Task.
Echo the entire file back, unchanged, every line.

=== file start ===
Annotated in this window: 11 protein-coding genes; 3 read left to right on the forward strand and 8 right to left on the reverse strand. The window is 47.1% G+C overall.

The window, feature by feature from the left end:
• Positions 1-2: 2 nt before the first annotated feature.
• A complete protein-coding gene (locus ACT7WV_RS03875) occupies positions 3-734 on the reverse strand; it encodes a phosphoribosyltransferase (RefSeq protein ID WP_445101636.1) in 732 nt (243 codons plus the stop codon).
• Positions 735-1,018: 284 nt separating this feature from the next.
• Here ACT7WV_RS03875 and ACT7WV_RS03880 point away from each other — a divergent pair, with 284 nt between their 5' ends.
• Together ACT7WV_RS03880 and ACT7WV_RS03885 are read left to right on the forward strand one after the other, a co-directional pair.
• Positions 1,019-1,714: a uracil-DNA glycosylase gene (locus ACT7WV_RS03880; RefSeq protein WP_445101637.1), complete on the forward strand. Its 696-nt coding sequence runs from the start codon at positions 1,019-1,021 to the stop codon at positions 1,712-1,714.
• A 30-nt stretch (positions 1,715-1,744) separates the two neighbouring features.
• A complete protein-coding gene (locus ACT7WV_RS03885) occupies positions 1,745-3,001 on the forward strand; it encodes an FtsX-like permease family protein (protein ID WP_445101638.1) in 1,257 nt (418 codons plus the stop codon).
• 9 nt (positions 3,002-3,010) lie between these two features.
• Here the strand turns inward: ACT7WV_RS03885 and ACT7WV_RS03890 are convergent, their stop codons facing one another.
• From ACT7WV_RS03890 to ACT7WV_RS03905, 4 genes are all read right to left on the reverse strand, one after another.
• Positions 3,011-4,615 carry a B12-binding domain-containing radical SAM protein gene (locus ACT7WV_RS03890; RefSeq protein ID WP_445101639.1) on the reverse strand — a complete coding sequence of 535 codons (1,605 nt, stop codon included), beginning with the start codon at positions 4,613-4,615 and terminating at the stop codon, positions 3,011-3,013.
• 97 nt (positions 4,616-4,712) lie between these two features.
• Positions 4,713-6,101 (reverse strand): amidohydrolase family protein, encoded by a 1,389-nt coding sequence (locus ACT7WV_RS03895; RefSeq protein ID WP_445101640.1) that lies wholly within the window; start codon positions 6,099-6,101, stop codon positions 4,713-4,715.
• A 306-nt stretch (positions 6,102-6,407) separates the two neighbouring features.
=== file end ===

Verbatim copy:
Annotated in this window: 11 protein-coding genes; 3 read left to right on the forward strand and 8 right to left on the reverse strand. The window is 47.1% G+C overall.

The window, feature by feature from the left end:
• Positions 1-2: 2 nt before the first annotated feature.
• A complete protein-coding gene (locus ACT7WV_RS03875) occupies positions 3-734 on the reverse strand; it encodes a phosphoribosyltransferase (RefSeq protein ID WP_445101636.1) in 732 nt (243 codons plus the stop codon).
• Positions 735-1,018: 284 nt separating this feature from the next.
• Here ACT7WV_RS03875 and ACT7WV_RS03880 point away from each other — a divergent pair, with 284 nt between their 5' ends.
• Together ACT7WV_RS03880 and ACT7WV_RS03885 are read left to right on the forward strand one after the other, a co-directional pair.
• Positions 1,019-1,714: a uracil-DNA glycosylase gene (locus ACT7WV_RS03880; RefSeq protein WP_445101637.1), complete on the forward strand. Its 696-nt coding sequence runs from the start codon at positions 1,019-1,021 to the stop codon at positions 1,712-1,714.
• A 30-nt stretch (positions 1,715-1,744) separates the two neighbouring features.
• A complete protein-coding gene (locus ACT7WV_RS03885) occupies positions 1,745-3,001 on the forward strand; it encodes an FtsX-like permease family protein (protein ID WP_445101638.1) in 1,257 nt (418 codons plus the stop codon).
• 9 nt (positions 3,002-3,010) lie between these two features.
• Here the strand turns inward: ACT7WV_RS03885 and ACT7WV_RS03890 are convergent, their stop codons facing one another.
• From ACT7WV_RS03890 to ACT7WV_RS03905, 4 genes are all read right to left on the reverse strand, one after another.
• Positions 3,011-4,615 carry a B12-binding domain-containing radical SAM protein gene (locus ACT7WV_RS03890; RefSeq protein ID WP_445101639.1) on the reverse strand — a complete coding sequence of 535 codons (1,605 nt, stop codon included), beginning with the start codon at positions 4,613-4,615 and terminating at the stop codon, positions 3,011-3,013.
• 97 nt (positions 4,616-4,712) lie between these two features.
• Positions 4,713-6,101 (reverse strand): amidohydrolase family protein, encoded by a 1,389-nt coding sequence (locus ACT7WV_RS03895; RefSeq protein ID WP_445101640.1) that lies wholly within the window; start codon positions 6,099-6,101, stop codon positions 4,713-4,715.
• A 306-nt stretch (positions 6,102-6,407) separates the two neighbouring features.